I just finished reading Neil Gaiman’s The Ocean at the End of the Lane, and I feel so great. The use of myth and shifting memory was fantastic. It definitely renewed that sense of magic I feel after closing a good book.

Erin Morgenstern reviewed the book perfectly:

"I’ve read The Ocean at the End of the Lane in one sitting. It is soaked in myth and memory and salt water and it is so, so lovely. It feels as if it was always there, somewhere in the story-stuff of the universe."

Listening to sad breakup music and drinking tea while it’s still 90 degrees outside. The weather does not agree with my mood.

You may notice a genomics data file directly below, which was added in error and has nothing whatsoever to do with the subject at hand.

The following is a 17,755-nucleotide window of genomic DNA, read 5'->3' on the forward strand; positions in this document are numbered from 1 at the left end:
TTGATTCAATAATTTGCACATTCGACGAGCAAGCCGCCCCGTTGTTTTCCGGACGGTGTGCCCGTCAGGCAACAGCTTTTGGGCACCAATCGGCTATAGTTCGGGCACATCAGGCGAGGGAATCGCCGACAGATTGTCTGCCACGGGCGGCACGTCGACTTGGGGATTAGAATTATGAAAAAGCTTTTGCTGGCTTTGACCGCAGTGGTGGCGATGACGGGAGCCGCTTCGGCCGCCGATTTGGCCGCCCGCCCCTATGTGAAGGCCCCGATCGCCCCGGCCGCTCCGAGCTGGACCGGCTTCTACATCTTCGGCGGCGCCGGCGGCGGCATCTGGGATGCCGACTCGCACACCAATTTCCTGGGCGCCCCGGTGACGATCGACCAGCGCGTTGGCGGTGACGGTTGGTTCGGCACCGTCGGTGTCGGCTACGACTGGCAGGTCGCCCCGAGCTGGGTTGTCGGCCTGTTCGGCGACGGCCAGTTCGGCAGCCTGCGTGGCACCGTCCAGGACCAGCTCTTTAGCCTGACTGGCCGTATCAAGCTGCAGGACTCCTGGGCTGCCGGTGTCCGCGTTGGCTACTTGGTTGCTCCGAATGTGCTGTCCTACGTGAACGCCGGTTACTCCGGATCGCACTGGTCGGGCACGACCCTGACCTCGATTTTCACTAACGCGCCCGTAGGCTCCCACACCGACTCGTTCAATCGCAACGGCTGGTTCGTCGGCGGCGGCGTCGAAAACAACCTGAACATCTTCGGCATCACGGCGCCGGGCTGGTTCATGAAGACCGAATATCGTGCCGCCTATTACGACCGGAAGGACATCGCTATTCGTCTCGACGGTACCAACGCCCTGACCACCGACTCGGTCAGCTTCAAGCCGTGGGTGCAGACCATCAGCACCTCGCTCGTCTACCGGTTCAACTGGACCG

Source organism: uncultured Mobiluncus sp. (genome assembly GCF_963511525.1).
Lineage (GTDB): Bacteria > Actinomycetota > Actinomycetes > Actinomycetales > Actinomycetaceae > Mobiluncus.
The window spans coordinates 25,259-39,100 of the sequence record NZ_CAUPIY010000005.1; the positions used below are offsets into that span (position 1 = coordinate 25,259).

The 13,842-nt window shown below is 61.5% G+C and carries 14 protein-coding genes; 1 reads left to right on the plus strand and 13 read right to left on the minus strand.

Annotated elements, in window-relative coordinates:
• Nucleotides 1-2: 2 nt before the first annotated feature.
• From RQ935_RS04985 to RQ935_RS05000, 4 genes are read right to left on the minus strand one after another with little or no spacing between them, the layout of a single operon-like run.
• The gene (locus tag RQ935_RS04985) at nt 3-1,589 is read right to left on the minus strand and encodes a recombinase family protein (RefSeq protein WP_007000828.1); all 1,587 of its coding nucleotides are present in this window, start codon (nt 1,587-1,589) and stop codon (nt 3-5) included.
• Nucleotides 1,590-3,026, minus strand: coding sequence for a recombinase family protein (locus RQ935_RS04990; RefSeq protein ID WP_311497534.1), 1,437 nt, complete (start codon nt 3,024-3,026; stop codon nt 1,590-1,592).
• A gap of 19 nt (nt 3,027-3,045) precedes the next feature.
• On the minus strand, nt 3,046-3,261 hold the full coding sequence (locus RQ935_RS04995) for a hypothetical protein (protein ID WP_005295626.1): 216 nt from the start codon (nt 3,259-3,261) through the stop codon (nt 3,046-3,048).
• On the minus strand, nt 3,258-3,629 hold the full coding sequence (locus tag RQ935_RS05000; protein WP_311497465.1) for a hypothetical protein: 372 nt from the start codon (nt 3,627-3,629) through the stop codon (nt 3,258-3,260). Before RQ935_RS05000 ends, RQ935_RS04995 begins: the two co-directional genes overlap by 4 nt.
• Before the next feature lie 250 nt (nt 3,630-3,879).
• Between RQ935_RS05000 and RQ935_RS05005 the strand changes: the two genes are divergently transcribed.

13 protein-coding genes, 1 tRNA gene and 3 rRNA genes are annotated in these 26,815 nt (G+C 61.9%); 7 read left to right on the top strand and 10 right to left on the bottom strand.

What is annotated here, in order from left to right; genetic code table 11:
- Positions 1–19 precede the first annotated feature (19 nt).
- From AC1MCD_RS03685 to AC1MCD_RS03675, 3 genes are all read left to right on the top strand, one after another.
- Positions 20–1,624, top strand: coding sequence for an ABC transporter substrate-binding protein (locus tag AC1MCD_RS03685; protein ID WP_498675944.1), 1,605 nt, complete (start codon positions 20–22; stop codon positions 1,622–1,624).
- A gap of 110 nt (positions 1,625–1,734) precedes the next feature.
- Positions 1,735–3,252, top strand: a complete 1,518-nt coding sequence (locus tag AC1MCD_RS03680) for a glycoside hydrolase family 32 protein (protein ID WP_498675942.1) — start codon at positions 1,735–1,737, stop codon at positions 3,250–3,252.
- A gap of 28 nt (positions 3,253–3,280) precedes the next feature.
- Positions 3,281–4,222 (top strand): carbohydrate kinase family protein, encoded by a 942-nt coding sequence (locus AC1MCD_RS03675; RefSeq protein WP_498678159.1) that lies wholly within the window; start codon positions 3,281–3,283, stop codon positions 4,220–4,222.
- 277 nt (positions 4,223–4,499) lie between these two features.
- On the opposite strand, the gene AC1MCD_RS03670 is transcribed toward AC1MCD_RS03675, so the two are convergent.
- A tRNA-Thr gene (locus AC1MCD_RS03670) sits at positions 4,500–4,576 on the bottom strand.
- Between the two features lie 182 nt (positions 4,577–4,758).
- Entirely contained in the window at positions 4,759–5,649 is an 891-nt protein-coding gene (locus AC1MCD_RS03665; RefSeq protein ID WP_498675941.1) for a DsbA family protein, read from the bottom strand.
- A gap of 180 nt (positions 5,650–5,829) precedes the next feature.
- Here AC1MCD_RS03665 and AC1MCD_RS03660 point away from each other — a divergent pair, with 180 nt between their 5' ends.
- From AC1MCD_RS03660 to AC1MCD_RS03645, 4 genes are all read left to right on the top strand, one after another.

Virginia Woolf was a writer’s writer. For as many moments of artistic despair as there are, one also finds glimmers of hope, of faith in the process. In 1933, she wrote, “I must not let myself believe that I’m simply a ladylike prattler: […] No, I must say to myself, this is a mere wisp, a veil of water; and so create, hardly, fiercely, as I feel now more able to do than ever before.” In 1934, she spoke directly to those of us who would come after her: “A note, by way of advising other Virginias with other books that this is the way of the thing: up down up down – and Lord knows the truth.”

from On Reading Virginia Woolf’s Diary by Dana Staves (via bookriot)